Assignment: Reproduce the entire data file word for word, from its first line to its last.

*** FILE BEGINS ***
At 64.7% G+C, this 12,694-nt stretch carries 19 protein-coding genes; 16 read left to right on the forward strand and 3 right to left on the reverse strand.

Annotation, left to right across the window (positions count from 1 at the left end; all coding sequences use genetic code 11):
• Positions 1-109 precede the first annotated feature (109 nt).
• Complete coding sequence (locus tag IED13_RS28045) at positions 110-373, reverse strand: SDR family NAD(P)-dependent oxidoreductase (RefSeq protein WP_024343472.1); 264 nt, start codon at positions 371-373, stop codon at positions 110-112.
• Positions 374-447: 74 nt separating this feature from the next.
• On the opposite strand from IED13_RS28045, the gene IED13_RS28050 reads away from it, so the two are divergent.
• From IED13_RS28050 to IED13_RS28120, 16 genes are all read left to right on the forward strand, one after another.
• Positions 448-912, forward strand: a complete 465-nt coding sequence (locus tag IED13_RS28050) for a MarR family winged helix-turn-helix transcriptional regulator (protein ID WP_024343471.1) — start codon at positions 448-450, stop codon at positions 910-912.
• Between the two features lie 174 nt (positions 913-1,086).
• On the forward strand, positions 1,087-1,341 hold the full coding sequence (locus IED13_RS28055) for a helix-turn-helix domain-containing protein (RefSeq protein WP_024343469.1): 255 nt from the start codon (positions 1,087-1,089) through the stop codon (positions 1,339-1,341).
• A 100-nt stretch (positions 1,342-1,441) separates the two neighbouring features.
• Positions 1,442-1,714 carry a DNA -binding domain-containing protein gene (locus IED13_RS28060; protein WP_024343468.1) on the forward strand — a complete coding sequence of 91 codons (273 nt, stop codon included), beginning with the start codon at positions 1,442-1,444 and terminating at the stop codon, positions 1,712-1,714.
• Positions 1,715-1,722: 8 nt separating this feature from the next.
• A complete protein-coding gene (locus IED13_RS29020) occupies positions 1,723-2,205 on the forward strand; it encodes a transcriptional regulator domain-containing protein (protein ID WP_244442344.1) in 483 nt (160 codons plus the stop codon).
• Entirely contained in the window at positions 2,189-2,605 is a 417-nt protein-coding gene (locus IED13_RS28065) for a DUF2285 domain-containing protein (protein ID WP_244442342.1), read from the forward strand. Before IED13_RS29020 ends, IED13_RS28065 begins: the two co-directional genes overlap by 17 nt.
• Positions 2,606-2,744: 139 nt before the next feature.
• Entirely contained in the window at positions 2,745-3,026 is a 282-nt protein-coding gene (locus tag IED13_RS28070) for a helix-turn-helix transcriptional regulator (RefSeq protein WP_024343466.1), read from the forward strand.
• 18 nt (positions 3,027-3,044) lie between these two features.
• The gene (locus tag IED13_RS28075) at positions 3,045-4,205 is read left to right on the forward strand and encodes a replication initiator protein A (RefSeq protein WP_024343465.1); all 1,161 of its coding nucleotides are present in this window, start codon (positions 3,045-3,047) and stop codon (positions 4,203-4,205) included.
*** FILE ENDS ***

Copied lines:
At 64.7% G+C, this 12,694-nt stretch carries 19 protein-coding genes; 16 read left to right on the forward strand and 3 right to left on the reverse strand.

Annotation, left to right across the window (positions count from 1 at the left end; all coding sequences use genetic code 11):
• Positions 1-109 precede the first annotated feature (109 nt).
• Complete coding sequence (locus tag IED13_RS28045) at positions 110-373, reverse strand: SDR family NAD(P)-dependent oxidoreductase (RefSeq protein WP_024343472.1); 264 nt, start codon at positions 371-373, stop codon at positions 110-112.
• Positions 374-447: 74 nt separating this feature from the next.
• On the opposite strand from IED13_RS28045, the gene IED13_RS28050 reads away from it, so the two are divergent.
• From IED13_RS28050 to IED13_RS28120, 16 genes are all read left to right on the forward strand, one after another.
• Positions 448-912, forward strand: a complete 465-nt coding sequence (locus tag IED13_RS28050) for a MarR family winged helix-turn-helix transcriptional regulator (protein ID WP_024343471.1) — start codon at positions 448-450, stop codon at positions 910-912.
• Between the two features lie 174 nt (positions 913-1,086).
• On the forward strand, positions 1,087-1,341 hold the full coding sequence (locus IED13_RS28055) for a helix-turn-helix domain-containing protein (RefSeq protein WP_024343469.1): 255 nt from the start codon (positions 1,087-1,089) through the stop codon (positions 1,339-1,341).
• A 100-nt stretch (positions 1,342-1,441) separates the two neighbouring features.
• Positions 1,442-1,714 carry a DNA -binding domain-containing protein gene (locus IED13_RS28060; protein WP_024343468.1) on the forward strand — a complete coding sequence of 91 codons (273 nt, stop codon included), beginning with the start codon at positions 1,442-1,444 and terminating at the stop codon, positions 1,712-1,714.
• Positions 1,715-1,722: 8 nt separating this feature from the next.
• A complete protein-coding gene (locus IED13_RS29020) occupies positions 1,723-2,205 on the forward strand; it encodes a transcriptional regulator domain-containing protein (protein ID WP_244442344.1) in 483 nt (160 codons plus the stop codon).
• Entirely contained in the window at positions 2,189-2,605 is a 417-nt protein-coding gene (locus IED13_RS28065) for a DUF2285 domain-containing protein (protein ID WP_244442342.1), read from the forward strand. Before IED13_RS29020 ends, IED13_RS28065 begins: the two co-directional genes overlap by 17 nt.
• Positions 2,606-2,744: 139 nt before the next feature.
• Entirely contained in the window at positions 2,745-3,026 is a 282-nt protein-coding gene (locus tag IED13_RS28070) for a helix-turn-helix transcriptional regulator (RefSeq protein WP_024343466.1), read from the forward strand.
• 18 nt (positions 3,027-3,044) lie between these two features.
• The gene (locus tag IED13_RS28075) at positions 3,045-4,205 is read left to right on the forward strand and encodes a replication initiator protein A (RefSeq protein WP_024343465.1); all 1,161 of its coding nucleotides are present in this window, start codon (positions 3,045-3,047) and stop codon (positions 4,203-4,205) included.